When Robert Caro Submitted a One Million Word Book Manuscript

The_Power_Broker_book_coverCheck out Claudia Dreifus’s interview with Lyndon B. Johnson biographer Robert Caro in The New York Review of Books.

In 1974, Robert Caro sent A.A. Knopf Publishers the manuscript for his award-winning book The Power Broker: Robert Moses and the Fall of New York.  It was 1,050,000 words long.  Needless to say, he was asked to cut about 300,000 words.

Here is a taste of the interview:

About The Power Broker: Knopf published it in 1974 as a 1,200-page volume (not counting the notes). I’ve heard it was originally a much longer book. True?

Well, the finished version I gave to my editor, Bob Gottlieb, was about 1,050,000 words. That was a polished finished version, not a draft. The book you read is roughly 700,000 words, or 1,280 pages, the maximum that Knopf’s production people felt they could get into a trade book.  

At the time, I asked, “Can’t we do it in two volumes?” Bob Gottlieb answered, “I might get people interested in Robert Moses once. I could never get them interested in him twice.”

Cutting the book down must have been difficult.

I don’t want to pretend: it was hard. The cuts are the equivalent of two novels. Whole chapters were cut. It took months to do it.

It was a huge job: rewriting, shortening stuff. Somehow, the section that I wrote on Jane Jacobs disappeared. To this day, when someone says: “There’s hardly a mention of Jane Jacobs,” I think, “but I wrote a lot about her.” Every time I’m asked about that, I have this sick feeling.

So, when I decided to do Lyndon Johnson, I said, “I want to do it in volumes because this time I don’t want to cut anything that I feel people should know.”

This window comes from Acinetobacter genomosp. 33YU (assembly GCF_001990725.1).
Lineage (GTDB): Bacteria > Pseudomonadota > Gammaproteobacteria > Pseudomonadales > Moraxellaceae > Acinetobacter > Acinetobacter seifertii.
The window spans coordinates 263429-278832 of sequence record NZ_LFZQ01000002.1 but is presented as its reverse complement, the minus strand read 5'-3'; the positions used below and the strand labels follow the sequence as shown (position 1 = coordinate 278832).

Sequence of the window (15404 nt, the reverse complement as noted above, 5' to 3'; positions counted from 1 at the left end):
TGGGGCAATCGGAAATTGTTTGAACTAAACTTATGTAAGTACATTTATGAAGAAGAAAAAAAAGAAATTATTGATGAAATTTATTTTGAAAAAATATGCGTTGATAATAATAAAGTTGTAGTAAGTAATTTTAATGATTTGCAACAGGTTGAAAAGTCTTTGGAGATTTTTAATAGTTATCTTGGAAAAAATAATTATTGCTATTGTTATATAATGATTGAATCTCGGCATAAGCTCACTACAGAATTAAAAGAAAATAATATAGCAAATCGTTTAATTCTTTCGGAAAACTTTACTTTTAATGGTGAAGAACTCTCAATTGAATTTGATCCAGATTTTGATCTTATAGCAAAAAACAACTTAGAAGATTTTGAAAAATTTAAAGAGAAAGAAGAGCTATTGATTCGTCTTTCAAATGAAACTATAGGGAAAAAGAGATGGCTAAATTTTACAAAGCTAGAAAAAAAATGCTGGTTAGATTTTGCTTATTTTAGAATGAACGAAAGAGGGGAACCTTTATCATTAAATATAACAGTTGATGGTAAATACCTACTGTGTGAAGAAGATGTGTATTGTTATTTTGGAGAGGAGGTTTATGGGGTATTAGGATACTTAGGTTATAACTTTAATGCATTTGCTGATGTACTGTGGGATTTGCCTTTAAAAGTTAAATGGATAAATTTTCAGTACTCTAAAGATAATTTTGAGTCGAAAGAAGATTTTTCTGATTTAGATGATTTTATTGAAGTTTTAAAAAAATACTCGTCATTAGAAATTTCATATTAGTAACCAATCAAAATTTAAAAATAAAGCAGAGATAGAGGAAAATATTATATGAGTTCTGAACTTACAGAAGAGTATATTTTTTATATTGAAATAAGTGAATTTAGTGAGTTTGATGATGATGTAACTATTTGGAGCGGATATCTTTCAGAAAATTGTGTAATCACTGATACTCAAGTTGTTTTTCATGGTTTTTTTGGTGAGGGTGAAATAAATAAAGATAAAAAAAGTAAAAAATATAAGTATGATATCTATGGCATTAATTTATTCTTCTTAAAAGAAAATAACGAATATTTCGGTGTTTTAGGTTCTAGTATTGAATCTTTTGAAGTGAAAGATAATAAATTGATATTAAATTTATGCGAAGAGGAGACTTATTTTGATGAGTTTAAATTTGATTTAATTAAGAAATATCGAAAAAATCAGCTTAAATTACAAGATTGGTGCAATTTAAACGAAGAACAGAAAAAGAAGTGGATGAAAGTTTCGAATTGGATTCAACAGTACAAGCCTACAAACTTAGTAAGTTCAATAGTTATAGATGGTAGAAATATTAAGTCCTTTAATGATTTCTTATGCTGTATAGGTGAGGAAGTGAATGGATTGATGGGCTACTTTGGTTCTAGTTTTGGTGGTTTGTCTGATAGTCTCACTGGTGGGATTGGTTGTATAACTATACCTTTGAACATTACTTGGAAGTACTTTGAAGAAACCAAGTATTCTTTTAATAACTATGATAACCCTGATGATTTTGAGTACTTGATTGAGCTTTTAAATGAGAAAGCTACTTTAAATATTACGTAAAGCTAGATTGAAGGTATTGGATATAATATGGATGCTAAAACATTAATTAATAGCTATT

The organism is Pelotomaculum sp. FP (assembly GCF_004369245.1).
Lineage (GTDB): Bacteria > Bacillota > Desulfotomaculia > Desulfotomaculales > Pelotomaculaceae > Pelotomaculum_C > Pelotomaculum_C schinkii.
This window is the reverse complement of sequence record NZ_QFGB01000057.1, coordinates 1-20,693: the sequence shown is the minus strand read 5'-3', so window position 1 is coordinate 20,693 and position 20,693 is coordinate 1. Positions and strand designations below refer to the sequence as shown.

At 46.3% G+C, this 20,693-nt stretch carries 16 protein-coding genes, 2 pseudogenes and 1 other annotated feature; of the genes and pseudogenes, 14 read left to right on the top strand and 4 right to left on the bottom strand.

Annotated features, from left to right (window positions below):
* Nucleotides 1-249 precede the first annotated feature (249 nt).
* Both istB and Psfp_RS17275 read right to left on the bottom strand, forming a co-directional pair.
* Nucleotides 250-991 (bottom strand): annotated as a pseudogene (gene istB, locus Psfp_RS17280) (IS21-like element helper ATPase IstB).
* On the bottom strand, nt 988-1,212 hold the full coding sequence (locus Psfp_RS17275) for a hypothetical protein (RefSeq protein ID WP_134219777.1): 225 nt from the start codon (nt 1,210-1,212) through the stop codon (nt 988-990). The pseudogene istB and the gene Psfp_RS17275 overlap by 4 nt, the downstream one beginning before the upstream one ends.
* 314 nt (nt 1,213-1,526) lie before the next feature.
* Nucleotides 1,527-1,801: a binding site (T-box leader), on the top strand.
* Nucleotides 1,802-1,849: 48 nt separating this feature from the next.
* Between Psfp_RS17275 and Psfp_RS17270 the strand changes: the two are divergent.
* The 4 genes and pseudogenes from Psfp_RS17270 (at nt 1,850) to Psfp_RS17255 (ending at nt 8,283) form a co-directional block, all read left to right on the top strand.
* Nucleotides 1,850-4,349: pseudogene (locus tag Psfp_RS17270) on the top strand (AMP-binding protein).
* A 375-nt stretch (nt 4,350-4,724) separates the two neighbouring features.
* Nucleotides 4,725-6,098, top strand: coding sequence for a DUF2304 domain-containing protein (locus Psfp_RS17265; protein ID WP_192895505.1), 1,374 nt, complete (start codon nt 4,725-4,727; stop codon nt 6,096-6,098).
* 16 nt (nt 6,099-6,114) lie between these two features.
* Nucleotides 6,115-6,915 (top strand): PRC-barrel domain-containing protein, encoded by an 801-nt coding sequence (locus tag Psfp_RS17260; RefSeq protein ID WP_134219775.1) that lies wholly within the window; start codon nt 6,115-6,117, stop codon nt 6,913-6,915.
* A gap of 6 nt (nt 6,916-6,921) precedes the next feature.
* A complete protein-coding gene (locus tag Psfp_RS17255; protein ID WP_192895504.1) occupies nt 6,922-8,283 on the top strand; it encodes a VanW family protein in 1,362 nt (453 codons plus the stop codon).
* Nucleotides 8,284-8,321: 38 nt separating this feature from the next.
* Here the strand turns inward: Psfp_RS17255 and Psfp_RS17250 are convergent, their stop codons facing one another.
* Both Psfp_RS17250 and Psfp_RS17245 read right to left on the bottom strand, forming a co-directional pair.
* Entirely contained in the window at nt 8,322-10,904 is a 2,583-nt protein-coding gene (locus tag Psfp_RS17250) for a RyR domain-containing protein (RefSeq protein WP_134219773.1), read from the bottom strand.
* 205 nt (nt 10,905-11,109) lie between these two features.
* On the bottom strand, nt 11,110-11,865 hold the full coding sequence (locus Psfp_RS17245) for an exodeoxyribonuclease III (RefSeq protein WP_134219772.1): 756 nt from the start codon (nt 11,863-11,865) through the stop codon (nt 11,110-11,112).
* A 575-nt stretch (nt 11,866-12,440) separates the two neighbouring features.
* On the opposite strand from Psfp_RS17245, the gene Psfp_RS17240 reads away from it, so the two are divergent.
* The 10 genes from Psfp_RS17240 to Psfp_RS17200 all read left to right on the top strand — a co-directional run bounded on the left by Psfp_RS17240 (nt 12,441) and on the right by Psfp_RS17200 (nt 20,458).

Did your editor agree to five volumes?

I originally thought it was going to be three. Bob readily agreed to three. I thought the first volume would go up through Lyndon Johnson’s race for the Senate. But then, I said, “No, I have to show people the Hill Country and what he grew up with.” Then we have a stolen election. That became the second book. All along, my aim was to explain the reality of how power works in a democracy. Stolen elections are a surprisingly big part of that reality.

And then, I thought, you’ve got to show what the Senate was before Lyndon Johnson led it, which was basically the same dysfunctional mess it is today. During Johnson’s six years as majority leader, the Senate became the center of governmental ingenuity and creativity. So, there I had another book. And then, the assassination and how a president takes over was yet another.

The final volume will be about Johnson and Vietnam and civil rights and about his death. He was young when he died: sixty-four.

You’ve been working on the Lyndon Johnson books for forty years. Do people ever ask what you’re going to do when you are finished with them?

They do. People always go, “You’ve been working on this book for seven years,” or whatever. I don’t even care anymore. When I was doing The Power Broker, after a year, friends went: “Is that the same book you’re still working on?” “Yes, it’s still the same book!”

When that came out and it had whatever recognition it had, I said to Ina, “We won’t have to be hearing that question anymore.” One year into the Johnson book and people started going, “Are you still working on same book?”

Now, I do have some plans for when it’s finished. I’ve written a lot of a memoir. It’s about the fights I had with Robert Moses and the Johnson people to write these books. There’s also another biography I’ve been thinking about to show some other aspects of power. I don’t want to say more, though.

Read the entire interview here.

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